The rest of this paper is organized as follows. In Sections 2 and 3, we review some basic properties of Möbius transformations and planar PH cubics. In Section 4, we solve the C1 Hermite interpolation problem using the Möbius transformations of planar PH cubics. In Section 5, we present the condition on a Hermite dataset, which determine whether the corresponding Hermite interpolant has a loop, we also compare these new interpolants with PH quintics and show that the former have improved stability. We conclude this paper in Section 6.

2. Möbius Transformations

A Möbius transformation Φ(z) is a bijective linear fractional transformation in the extended complex plane ℂ∞=ℂ∪{∞}, that is,Φ(z)=az+bcz+d,
for some complex numbers a, b, c, and d for which ad-bc≠0 [13]. Then Φ(z) is a one-to-one correspondence on the extended complex plane ℂ∞ with its inverseΦ-1(z)=dz-b-cz+a.
The derivative of Φ(z) isΦ′(z)=ad-bc(cz+d)2.
For any Möbius transformations Φ(z) and Ψ(z), (Ψ∘Φ)(z) is also a Möbius transformation. Thus the set ℳ of all Möbius transformations forms a group under composition.

A rational plane curve r(t)=x(t)+-1y(t) is called a Pythagorean-hodograph (PH) curve [1] if there exists a rational function σ(t) such thatx′(t)2+y′(t)2=σ(t)2.

Lemma 2.1.

Let Φ(z) be a Möbius transformation and r(t) be a polynomial PH curve. Then s(t)=(Φ∘r)(t) is a rational PH curve.

Proof.

Since s′(t)=Φ′(r(t))r′(t), we have
|s′(t)|=|ad-bc||cr(t)+d|2|r′(t)|=|ad-bc|Re(cr(t)+d)2+Im(cr(t)+d)2|r′(t)|.
This completes the proof.

Lemma 2.1 means that Möbius transformations preserve the PH property, which is a special case of the result of Bartoň et al. [11].

For a polynomial PH curve r(t) of degree n, a Möbius transformation of r(t)(Φ∘r)(t)=ar(t)+bcr(t)+d
is a rational curve, also of degree n, with coefficients in the complex plane ℂ. However, if we associate the complex plane ℂ with ℝ2, and express (Φ∘r)(t) as a rational curve with real coefficients in ℝ2 then the result is generally a rational PH curve of degree 2n or n. If we perform a further Möbius transformation Ψ(z), the rational curve (Ψ∘(Φ∘r))(t)=((Ψ∘Φ)∘r)(t) retains a degree of 2n or n, since (Ψ∘Φ)(z) is a Möbius transformation.

Lemma 2.2.

Let (Φ∘r)(t) be a Möbius transformation Φ(z) of a polynomial curve r(t), such that (Φ∘r)(0)=0 and (Φ∘r)(1)=1. Then there exist a polynomial curve s(t) and a Möbius transformation Ψ(z), such that s(0)=0, s(1)=1, and (Φ∘r)(t)=(Ψ∘s)(t).

Proof.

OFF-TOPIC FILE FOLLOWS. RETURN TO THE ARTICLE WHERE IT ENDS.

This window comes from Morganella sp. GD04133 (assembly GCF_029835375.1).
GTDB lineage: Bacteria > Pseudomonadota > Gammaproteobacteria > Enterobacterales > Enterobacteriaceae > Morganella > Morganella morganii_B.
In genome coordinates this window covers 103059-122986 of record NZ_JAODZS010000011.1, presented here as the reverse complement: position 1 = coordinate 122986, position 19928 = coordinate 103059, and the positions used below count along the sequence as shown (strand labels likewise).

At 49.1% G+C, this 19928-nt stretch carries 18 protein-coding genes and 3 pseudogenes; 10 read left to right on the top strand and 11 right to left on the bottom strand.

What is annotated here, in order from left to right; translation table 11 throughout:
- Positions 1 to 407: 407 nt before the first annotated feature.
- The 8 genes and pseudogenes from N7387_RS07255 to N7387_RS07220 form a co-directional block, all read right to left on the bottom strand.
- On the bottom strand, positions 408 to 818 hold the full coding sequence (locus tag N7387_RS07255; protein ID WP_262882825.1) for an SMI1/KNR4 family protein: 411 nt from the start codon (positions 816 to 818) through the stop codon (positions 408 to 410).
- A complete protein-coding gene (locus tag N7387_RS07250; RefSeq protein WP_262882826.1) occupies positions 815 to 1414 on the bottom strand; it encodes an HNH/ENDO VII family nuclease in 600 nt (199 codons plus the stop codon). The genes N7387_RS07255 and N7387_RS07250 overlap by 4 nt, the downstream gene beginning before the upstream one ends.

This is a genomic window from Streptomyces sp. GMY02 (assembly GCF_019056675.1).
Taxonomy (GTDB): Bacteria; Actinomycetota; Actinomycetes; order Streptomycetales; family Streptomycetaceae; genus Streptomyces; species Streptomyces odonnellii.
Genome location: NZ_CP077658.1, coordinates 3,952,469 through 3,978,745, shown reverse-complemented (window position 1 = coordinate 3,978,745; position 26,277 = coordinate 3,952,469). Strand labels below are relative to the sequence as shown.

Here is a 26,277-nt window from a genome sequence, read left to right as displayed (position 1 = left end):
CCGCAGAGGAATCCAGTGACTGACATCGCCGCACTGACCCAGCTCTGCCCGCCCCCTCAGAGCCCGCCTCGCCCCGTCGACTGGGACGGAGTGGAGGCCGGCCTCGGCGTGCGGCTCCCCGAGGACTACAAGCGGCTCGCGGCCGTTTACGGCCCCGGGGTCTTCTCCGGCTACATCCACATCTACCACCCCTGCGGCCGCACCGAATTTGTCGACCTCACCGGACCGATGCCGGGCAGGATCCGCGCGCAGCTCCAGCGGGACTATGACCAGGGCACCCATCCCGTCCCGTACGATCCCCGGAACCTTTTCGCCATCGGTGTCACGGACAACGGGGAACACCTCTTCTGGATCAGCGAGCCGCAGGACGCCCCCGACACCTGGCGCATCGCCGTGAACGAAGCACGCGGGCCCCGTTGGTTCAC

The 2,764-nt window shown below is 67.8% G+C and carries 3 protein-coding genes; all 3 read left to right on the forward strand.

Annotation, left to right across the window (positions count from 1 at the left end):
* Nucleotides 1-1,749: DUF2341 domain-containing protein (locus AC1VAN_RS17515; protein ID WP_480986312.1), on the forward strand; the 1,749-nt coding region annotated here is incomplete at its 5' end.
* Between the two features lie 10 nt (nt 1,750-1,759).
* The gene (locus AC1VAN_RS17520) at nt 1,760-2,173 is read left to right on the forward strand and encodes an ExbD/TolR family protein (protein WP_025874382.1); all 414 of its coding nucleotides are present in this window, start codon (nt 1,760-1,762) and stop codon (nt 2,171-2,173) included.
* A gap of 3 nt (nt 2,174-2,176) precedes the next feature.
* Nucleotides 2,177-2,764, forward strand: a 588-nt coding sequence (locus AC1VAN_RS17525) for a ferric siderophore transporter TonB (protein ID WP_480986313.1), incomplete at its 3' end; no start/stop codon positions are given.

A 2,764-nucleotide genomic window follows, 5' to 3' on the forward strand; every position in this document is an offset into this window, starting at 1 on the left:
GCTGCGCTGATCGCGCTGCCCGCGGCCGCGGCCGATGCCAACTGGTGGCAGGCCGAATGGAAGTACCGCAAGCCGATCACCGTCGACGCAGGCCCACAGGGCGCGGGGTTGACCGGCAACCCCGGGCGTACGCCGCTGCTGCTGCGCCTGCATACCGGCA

We can find a Möbius transformation Φ1(z)=az+b for some complex constants a and b such that a≠0 and s(t)=(Φ1∘r)(t) is a polynomial curve with s(0)=0 and s(1)=1. Consequently, we can obtain the Möbius transformation Ψ(z)=(Φ∘Φ1-1)(z) such that (Φ∘r)(t)=(Ψ∘s)(t).

A Möbius transformation Ψ(z) of this sort also fixes 0 and 1.

Lemma 2.3.

Let Φ(z) be a Möbius transformation with Φ(0)=0 and Φ(1)=1. Then there exists a nonzero complex constant α such that
Φ(z)=αz(α-1)z+1.
If τ=|α| and η=arg(α), then Φ(z)=(Φτ∘Φη)(z)=(Φη∘Φτ)(z), where
Φτ(z)=τz(τ-1)z+1,Φη(z)=eiηz(eiη-1)z+1.

Proof.

Let Ψ(z)=(az+b)/(cz+d) be a Möbius transformation with Ψ(0)=0 and Ψ(∞)=∞. Then from Ψ(0)=0 we get b=0, and from Ψ(∞)=∞ we get c=0. Thus Ψ(z)=αz, where α=a/d. Let τ=|α| and η=arg(α). Then we obtain Ψ(z)=(Ψτ∘Ψη)(z)=(Ψη∘Ψτ)(z), where Ψτ(z)=τz and Ψη(z)=eiηz.

Now let Φ(z) be a Möbius transformation with Φ(0)=0 and Φ(1)=1. Let S(z)=z/(z-1), so that S(0)=0 and S(∞)=1. Then, since (S-1∘Φ∘S)(0)=0 and (S-1∘Φ∘S)(∞)=∞, we get (S-1∘Φ∘S)(z)=Ψ(z), where Ψ(z)=αz for some nonzero α. Thus we obtain
Φ(z)=(S∘Ψ∘S-1)(z)=αz(α-1)z+1.
Moreover, in the same way, we can obtain Φτ(z)=(S∘Ψτ∘S-1)(z) and Φη(z)=(S∘Ψη∘S-1)(z), so that Φ(z)=(Φτ∘Φη)(z)=(Φη∘Φτ)(z).

Since Φ′(z)=α/((α-1)z+1)2, we have Φ′(0)=α and Φ′(1)=1/α.

3. Planar Pythagorean-Hodograph Cubics

A planar polynomial curve r(t)=x(t)+-1y(t) is a PH curve [19] if and only if there exist polynomials h(t), u(t), and v(t), which satisfyx′(t)=h(t)[u(t)2-v(t)2],y′(t)=h(t)[2u(t)v(t)].
Note that, if gcd(u(t),v(t))=1, then gcd(u(t)2-v(t)2,2u(t)v(t))=1. In this paper, we will assume that h(t) is monic, meaning that its leading coefficient is 1.

A polynomial curve r(t) is a PH curve [14] if and only if there exists a polynomial h(t) and a polynomial curve w(t) such thatr′(t)=h(t)w(t)2.
Suppose that the PH cubic r(t) is a line. Then the hodograph r′(t) can be expressed as h(t)(x0+-1y0), where x0+-1y0 is a nonzero point and h(t) is the quadratic monic polynomialh(t)=h0(1-t)2+h12(1-t)t+h2t2,
and h0, h1, and h2 are real constants such that h0+h2≠2h1.

Let r(t) be a PH cubic for which r′(t)=w(t)2. Since w(t) is linear, we can write w(t) in Bernstein form:w(t)=w0(1-t)+w1t,
where w0 and w1 are distinct complex constants. The hodograph r′(t) can then be expressed asr′(t)=w02(1-t)2+w0w12(1-t)t+w12t2.
If we represent the PH cubic r(t) in the Bernstein formr(t)=p0(1-t)3+p13(1-t)2t+p23(1-t)t2+p3t3,
then we obtainp1=p0+13w02,p2=p1+13w0w1,p3=p2+13w12,
where p0 can be chosen arbitrarily.

4. First-Order Hermite Interpolation

We will now solve the C1 Hermite interpolation problem using Möbius transformations of PH cubics.

Let pi and pf be the initial and final points to be interpolated, where pi≠pf. Let vi=rie-1θi and vf=rfe-1θf, respectively, be the initial vector at pi and the final vector at pf, where ri>0 and rf>0. For this Hermite dateset (pi,pf,vi,vf), we want to find planar PH cubics r(t) and Möbius transformations Φ(z) which satisfy (1.2), which are equivalent to(Φ∘r)(0)=pi,∫01(Φ∘r)′(t)dt=pf-pi,(Φ∘r)′(0)=vi,(Φ∘r)′(1)=vf.